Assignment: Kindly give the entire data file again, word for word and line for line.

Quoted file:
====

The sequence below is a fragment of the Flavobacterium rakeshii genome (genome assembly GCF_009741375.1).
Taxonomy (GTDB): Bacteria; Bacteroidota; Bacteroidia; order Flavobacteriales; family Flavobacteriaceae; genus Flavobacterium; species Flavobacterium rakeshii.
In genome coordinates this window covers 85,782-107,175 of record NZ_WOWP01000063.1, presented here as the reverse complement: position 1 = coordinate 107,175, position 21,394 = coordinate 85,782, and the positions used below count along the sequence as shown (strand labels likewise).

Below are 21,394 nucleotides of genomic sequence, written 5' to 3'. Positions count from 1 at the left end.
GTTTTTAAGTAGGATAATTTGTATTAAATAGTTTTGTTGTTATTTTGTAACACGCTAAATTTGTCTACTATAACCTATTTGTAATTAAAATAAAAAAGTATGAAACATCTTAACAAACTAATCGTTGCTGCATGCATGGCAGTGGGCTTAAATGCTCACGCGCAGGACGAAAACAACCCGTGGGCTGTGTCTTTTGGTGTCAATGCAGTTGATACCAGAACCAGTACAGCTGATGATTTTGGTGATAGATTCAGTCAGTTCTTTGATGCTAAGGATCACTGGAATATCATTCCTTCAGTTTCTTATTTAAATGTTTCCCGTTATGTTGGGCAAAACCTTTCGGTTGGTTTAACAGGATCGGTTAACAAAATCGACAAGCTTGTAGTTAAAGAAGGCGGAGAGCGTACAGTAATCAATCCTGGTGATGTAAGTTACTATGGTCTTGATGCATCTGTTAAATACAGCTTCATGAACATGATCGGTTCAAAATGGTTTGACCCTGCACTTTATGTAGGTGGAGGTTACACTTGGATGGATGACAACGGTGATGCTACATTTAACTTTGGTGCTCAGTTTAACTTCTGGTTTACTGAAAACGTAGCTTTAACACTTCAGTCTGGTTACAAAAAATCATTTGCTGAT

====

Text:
The sequence below is a fragment of the Flavobacterium rakeshii genome (genome assembly GCF_009741375.1).
Taxonomy (GTDB): Bacteria; Bacteroidota; Bacteroidia; order Flavobacteriales; family Flavobacteriaceae; genus Flavobacterium; species Flavobacterium rakeshii.
In genome coordinates this window covers 85,782-107,175 of record NZ_WOWP01000063.1, presented here as the reverse complement: position 1 = coordinate 107,175, position 21,394 = coordinate 85,782, and the positions used below count along the sequence as shown (strand labels likewise).

Below are 21,394 nucleotides of genomic sequence, written 5' to 3'. Positions count from 1 at the left end.
GTTTTTAAGTAGGATAATTTGTATTAAATAGTTTTGTTGTTATTTTGTAACACGCTAAATTTGTCTACTATAACCTATTTGTAATTAAAATAAAAAAGTATGAAACATCTTAACAAACTAATCGTTGCTGCATGCATGGCAGTGGGCTTAAATGCTCACGCGCAGGACGAAAACAACCCGTGGGCTGTGTCTTTTGGTGTCAATGCAGTTGATACCAGAACCAGTACAGCTGATGATTTTGGTGATAGATTCAGTCAGTTCTTTGATGCTAAGGATCACTGGAATATCATTCCTTCAGTTTCTTATTTAAATGTTTCCCGTTATGTTGGGCAAAACCTTTCGGTTGGTTTAACAGGATCGGTTAACAAAATCGACAAGCTTGTAGTTAAAGAAGGCGGAGAGCGTACAGTAATCAATCCTGGTGATGTAAGTTACTATGGTCTTGATGCATCTGTTAAATACAGCTTCATGAACATGATCGGTTCAAAATGGTTTGACCCTGCACTTTATGTAGGTGGAGGTTACACTTGGATGGATGACAACGGTGATGCTACATTTAACTTTGGTGCTCAGTTTAACTTCTGGTTTACTGAAAACGTAGCTTTAACACTTCAGTCTGGTTACAAAAAATCATTTGCTGAT